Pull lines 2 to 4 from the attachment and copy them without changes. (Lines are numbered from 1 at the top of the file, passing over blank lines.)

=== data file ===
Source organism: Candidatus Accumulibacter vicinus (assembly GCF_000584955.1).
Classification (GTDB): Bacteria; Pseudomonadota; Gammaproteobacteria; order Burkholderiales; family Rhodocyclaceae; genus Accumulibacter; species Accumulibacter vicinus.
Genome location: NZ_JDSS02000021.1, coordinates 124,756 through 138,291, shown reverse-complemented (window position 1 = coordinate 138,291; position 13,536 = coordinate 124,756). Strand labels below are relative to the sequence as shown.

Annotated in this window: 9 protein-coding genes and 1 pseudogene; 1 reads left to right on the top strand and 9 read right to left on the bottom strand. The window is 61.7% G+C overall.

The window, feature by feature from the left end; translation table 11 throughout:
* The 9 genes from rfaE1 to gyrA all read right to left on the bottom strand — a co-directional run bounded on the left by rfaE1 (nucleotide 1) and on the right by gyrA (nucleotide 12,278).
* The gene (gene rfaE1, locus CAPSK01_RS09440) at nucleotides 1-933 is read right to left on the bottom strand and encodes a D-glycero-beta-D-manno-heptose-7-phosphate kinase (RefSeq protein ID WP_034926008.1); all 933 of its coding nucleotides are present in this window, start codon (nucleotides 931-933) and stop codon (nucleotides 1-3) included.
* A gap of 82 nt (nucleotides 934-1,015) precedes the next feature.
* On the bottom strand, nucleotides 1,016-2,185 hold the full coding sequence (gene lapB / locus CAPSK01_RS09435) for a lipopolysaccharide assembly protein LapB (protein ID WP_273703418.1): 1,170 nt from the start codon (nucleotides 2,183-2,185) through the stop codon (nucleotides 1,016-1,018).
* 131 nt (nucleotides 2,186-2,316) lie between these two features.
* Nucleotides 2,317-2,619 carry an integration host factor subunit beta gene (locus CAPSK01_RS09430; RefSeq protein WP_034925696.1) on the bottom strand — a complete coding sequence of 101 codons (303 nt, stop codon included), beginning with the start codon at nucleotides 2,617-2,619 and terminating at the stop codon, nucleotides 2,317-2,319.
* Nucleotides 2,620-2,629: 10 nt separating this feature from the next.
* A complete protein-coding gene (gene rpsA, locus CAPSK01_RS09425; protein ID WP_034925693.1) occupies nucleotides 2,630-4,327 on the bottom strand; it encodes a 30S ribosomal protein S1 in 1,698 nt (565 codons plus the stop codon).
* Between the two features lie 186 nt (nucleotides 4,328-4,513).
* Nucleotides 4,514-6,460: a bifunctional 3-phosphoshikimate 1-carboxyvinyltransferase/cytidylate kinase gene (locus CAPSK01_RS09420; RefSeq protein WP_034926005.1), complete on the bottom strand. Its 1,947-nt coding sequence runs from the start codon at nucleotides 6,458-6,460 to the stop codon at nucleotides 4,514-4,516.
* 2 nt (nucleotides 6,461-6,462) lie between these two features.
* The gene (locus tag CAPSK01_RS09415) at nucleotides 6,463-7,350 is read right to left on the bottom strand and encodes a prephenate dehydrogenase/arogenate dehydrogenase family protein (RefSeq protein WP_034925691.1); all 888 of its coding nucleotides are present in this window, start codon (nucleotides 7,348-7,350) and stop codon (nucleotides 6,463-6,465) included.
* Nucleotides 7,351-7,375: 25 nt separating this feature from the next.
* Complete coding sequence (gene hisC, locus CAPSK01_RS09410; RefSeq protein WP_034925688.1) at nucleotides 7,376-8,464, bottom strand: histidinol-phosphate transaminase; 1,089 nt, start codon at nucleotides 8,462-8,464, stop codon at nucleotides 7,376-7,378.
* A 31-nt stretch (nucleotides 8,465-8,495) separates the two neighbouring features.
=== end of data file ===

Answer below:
Classification (GTDB): Bacteria; Pseudomonadota; Gammaproteobacteria; order Burkholderiales; family Rhodocyclaceae; genus Accumulibacter; species Accumulibacter vicinus.
Genome location: NZ_JDSS02000021.1, coordinates 124,756 through 138,291, shown reverse-complemented (window position 1 = coordinate 138,291; position 13,536 = coordinate 124,756). Strand labels below are relative to the sequence as shown.

Annotated in this window: 9 protein-coding genes and 1 pseudogene; 1 reads left to right on the top strand and 9 read right to left on the bottom strand. The window is 61.7% G+C overall.